Since the launch of the first iPad, tablets have become one of the most in-demand gadgets. Laura O’Brien finds out what these devices have to offer.
Just a little more than a year ago, the first iPad was unveiled with huge fanfare, aiming at changing the mobile computing market forever. While it was met with some skepticism, it sold a whopping 15m units in less than a year, proving there was a big demand for slate-sized mobile computers.
Fast forward to 2011 and things are a little different. Not only is there a new iPad, but there will soon be loads of other new tablets vying for your attention.
Tablet computers are designed to be incredibly useful devices for consuming information. Navigating the web through touch is a highly immersive experience, making the internet seem much more beautiful. Apps are not only bigger, but bring greater functionality, such as the wonderfully designed news-aggregating app Flipboard. Tablets excel with media, too – movies look gorgeous on their HD screens and reading e-books is a breeze, thanks to their speedy processors.
The successor to the ﬁrst iPad is two times faster, thanks to its A5 chipset. Despite this, it still has its 10-hour battery life. It’s just 8.3mm thick and comes in two colours – black and white.
The iPad 2 has a front and rear-facing camera for video calling capabilities and has access to thousands of apps from the iTunes App Store.
The HTC Flyer has a speedy 1.5GHz single core CPU and features HTC Scribe technology, letting you write notes and draw naturally using a stylus.
Running on Android, it offers OnLive cloud gaming, allowing you to play games without needing to download or update them. It will be available in mid-summer 2011.
The HTC Flyer
The BlackBerry PlayBook runs on a 1GHz dual core processor and will support technologies such as Flash, HTML5 and Adobe AIR.
The PlayBook will also run on the new BlackBerry tablet OS and will offer full HD playback support. It will be available mid-2011.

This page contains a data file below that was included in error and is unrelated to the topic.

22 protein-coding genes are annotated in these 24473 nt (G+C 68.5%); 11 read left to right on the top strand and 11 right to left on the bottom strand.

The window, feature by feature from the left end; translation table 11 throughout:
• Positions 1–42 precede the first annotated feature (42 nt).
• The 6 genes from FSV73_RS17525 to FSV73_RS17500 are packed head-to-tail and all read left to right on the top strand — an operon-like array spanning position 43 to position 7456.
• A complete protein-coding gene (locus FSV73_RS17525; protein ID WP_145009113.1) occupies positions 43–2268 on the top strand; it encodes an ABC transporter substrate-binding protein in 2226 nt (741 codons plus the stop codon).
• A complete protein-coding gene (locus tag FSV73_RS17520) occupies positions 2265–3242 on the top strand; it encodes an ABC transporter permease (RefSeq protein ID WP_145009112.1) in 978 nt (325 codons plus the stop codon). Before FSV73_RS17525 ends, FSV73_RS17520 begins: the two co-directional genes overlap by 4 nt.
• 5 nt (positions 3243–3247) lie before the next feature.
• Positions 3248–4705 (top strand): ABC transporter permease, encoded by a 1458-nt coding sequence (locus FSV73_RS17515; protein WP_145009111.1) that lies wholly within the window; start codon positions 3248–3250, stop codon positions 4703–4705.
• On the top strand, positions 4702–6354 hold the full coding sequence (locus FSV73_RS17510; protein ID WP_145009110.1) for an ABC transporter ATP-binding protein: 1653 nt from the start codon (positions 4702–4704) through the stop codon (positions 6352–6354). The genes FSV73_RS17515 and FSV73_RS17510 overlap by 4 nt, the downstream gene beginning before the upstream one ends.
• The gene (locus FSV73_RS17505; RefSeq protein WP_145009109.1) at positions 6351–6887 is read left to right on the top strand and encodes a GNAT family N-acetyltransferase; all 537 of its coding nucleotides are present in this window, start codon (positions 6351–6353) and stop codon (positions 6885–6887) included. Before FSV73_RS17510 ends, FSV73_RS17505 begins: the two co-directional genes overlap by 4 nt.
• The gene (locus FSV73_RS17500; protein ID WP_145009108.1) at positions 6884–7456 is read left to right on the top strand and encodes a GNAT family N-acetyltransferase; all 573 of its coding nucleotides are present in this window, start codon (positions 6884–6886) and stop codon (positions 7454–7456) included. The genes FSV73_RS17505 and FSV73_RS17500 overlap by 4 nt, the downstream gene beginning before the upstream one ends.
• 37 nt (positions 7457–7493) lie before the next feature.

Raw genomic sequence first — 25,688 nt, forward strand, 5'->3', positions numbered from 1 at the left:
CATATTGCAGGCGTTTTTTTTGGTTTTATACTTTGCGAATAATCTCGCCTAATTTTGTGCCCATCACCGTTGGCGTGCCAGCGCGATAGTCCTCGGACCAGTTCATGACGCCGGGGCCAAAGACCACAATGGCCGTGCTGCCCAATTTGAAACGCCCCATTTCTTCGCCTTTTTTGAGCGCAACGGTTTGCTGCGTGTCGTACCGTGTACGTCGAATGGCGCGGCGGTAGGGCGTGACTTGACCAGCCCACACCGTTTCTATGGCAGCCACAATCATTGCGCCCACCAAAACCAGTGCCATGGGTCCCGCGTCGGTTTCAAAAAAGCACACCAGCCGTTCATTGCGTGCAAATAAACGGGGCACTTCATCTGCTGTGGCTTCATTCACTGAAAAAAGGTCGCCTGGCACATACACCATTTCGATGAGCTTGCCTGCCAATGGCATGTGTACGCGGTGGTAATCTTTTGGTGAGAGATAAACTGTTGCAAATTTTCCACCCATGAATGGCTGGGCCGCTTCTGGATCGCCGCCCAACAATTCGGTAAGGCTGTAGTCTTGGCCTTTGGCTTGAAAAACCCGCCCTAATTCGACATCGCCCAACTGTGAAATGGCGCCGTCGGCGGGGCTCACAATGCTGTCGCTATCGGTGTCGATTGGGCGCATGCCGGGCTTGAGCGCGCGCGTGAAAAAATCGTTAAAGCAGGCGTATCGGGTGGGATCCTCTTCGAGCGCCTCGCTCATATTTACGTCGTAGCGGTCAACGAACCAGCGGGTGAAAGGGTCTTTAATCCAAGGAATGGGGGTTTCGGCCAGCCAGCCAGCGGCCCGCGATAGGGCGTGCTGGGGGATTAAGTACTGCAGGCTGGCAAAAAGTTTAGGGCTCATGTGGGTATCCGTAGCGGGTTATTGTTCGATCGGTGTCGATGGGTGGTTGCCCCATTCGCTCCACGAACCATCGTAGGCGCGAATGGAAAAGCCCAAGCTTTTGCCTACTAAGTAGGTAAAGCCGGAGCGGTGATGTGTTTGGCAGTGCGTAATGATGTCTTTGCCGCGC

The BlackBerry PlayBook
Samsung Galaxy Tab 10.1
The 10-inch Galaxy Tab runs on the latest version of Android – Honeycomb – designed speciﬁcally for tablets. It offers a front-facing camera and an 8-megapixel camera at the back with full HD recording capabilities.
The Galaxy Tab 10.1 also has USB connectivity and will be available in the middle of 2011.
The Samsung Galaxy Tab 10.1
The HP TouchPad will be the first webOS tablet computer. It has a communication suite fusing email, IM, contacts and video calling into one. The tablet has powerful multitasking capabilities, letting you listen to music, update your Facebook status and chat on IM at the same time.
It has a full virtual QWERTY keyboard, VPN support and has top sound quality by Beats Audio. The TouchPad will be available in midsummer 2011.
The HP TouchPad
Running on Android 3.0 Honeycomb, the Motorla Xoom is powered by dual core processor, each running at 1Ghz. It supports full HD video playback and has a HDMI output to display media on bigger HD TVs.
Its mobile hotspot capability provides an online connection for up to five other Wi-Fi-enabled devices.
More than 7m units of the PlayStation 4 (PS4) have been sold globally, Sony said of its next-generation console. This puts sales of the PS4 ahead of its biggest competitor, Microsoft’s Xbox One, despite that console’s latest price drop.
Internet juggernaut Google reported revenues of US$15.4bn, up 19pc on last year. However, despite the soaring revenues, investors on Wall Street weren’t impressed as acquisitions such as the US$3.2bn purchase of Nest took a toll on earnings, and Google shares were down 5.5pc in after-hours trading.